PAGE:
Content moderators are the unsung heroes of the internet. They work in a growing field that supports today’s social media infrastructure. But keeping us safer, by constantly seeing and filtering out the worst content online, has detrimental consequences. Can people really cope with this constant barrage of horror?
One of the main textbooks for psychologists, the DSM-5, includes “indirect exposure to aversive details” in the category of post-traumatic stress disorder. In extreme circumstances, this can lead to what is often referred to as ‘secondary trauma’.
Secondary trauma can occur when people, such as first responders, attend to victims in distress. It can also happen after watching or reading distressing content. Those who work in content moderation for social media companies, medicine or psychology, and social work, among others, can all relate to how pointless gruesome and memorable cases can be.
Personally, I had flashbacks following my work as a criminal psychologist. The most intrusive were after an instance where I had unusual access to video content, including enlarged shots of very moving victim impact statements.
Among the first to study the specific impact of violent videos was a team led by stress and trauma researcher Arija Birze. In 2022, they published the results of two studies in which police officers, lawyers, judges, psychiatrists, clerks and court reporters were interviewed.
In the first study, they found that, in the criminal justice setting, violent videos increase “new emotional closeness.” It’s harder not to be affected when you can see every second of emotion in hyper-realistic detail. Indeed, compared to photos, being able to see dynamic facial expressions leads to greater activation of the parts of the brain responsible for empathy and emotional memory.
They also found what they called “perpetual visibility”. Before cameras and high-resolution images, most intimate details of a crime would have been unknowable, imperceptible, or fleeting. Details like the look on an attacked victim’s face were previously limited to our imagination. But now we sit in the front row, sometimes even closer than the real witnesses.
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The researchers also found that people were often blinded by the violence. It may not be possible to be fully prepared for graphic images, even if you know they are coming. Added to this is an almost total lack of training for many people struggling with these shocking videos.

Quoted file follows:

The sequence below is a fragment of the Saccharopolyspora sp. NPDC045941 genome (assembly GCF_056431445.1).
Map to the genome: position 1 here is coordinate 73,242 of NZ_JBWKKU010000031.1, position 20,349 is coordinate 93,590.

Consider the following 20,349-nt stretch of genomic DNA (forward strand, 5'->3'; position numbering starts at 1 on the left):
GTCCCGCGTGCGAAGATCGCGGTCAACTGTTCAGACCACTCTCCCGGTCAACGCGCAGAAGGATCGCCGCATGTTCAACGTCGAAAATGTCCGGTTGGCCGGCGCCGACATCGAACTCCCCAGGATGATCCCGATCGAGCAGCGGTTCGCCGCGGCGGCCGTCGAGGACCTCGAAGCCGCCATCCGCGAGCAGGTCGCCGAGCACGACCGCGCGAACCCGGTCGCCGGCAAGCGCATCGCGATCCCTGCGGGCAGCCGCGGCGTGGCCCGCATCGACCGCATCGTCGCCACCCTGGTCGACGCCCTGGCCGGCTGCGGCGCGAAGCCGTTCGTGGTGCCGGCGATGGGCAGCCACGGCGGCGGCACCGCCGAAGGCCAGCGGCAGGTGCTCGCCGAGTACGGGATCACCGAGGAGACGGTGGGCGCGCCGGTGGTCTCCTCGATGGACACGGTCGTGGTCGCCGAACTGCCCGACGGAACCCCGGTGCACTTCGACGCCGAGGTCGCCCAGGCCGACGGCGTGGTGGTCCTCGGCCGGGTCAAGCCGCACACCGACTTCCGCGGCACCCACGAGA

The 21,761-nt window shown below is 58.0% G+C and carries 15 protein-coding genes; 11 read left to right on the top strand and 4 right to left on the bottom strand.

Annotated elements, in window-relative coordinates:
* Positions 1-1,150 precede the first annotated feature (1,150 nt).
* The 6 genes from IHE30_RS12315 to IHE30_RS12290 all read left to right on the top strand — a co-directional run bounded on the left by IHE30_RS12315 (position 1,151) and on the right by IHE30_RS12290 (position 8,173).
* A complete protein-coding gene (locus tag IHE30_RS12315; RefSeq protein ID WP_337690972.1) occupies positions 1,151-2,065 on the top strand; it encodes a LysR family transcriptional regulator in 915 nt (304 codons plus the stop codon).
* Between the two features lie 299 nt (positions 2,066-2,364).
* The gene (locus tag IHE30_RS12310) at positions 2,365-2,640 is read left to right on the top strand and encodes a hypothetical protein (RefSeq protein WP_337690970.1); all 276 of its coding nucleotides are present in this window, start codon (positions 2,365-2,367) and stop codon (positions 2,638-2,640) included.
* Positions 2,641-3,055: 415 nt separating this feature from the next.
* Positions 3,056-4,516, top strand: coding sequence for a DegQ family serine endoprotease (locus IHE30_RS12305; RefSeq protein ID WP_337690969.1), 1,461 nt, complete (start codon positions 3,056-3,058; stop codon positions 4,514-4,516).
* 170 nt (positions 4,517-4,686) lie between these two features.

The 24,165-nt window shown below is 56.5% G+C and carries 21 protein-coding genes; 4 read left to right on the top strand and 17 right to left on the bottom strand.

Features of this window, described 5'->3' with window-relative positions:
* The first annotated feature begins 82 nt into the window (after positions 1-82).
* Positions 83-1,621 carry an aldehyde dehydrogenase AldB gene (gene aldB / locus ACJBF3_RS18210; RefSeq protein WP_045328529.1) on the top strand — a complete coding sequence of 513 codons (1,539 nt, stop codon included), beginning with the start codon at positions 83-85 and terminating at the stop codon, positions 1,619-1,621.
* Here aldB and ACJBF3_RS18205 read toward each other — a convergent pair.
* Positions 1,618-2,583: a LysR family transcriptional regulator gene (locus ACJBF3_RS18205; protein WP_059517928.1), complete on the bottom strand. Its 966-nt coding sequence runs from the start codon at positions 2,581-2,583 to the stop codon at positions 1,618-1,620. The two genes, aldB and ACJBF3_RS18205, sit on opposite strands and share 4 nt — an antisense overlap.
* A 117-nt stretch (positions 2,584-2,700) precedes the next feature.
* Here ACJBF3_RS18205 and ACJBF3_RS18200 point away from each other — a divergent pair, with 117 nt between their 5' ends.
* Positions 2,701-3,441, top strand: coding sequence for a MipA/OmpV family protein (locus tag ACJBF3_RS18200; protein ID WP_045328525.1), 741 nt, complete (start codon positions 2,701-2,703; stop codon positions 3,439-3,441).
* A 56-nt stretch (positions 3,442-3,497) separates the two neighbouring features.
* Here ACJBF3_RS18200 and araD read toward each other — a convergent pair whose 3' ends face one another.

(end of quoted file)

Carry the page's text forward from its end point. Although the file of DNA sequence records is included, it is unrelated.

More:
It makes sense that the psychology of victims and perpetrators should take priority, but the broader psychological fallout of these crimes must also be considered. Especially because criminal justice and content moderation actors often need to watch video evidence over and over and over again.
Unfortunately, in a second study, researchers found that organizations had failed to keep up with the exponential increase in disturbing video content. Criminal justice professionals generally only receive help when they are so affected that they can no longer do their job. Many do not even receive help then.
Because of this, people rely too heavily on co-workers who are struggling themselves, which can create what researchers call intense “traumatic contagion.” This means that some traumatized people amplify the suffering of others.
Specific interventions have also been developed for content moderators, with mixed success. For example, in 2022, a group of researchers added positive content to breaks. Between the distressing posts, they were shown photos of cute baby animals and awesome landscapes. These types of images have been shown to decrease stress in other research settings, but here it had the opposite of the intended effect. This could be due to the “emotional contrast”, the happy images made the negative even worse.
It appears that the negative effects of violent content are cumulative, and compassion fatigue can also develop over time. This is when people have spent so much time helping to protect others that they become exhausted and their emotions go flat.
For professionals who regularly deal with distressing video content, in addition to organizations providing formal support, taking a break from content can help. It is also important to zoom out regularly. People who focus on general aspects of crimes and content, versus specific details, are less likely to have flashbacks.
More importantly, as technologies develop and new ones emerge, research must keep a constant eye on how to keep those who protect us psychologically healthy.
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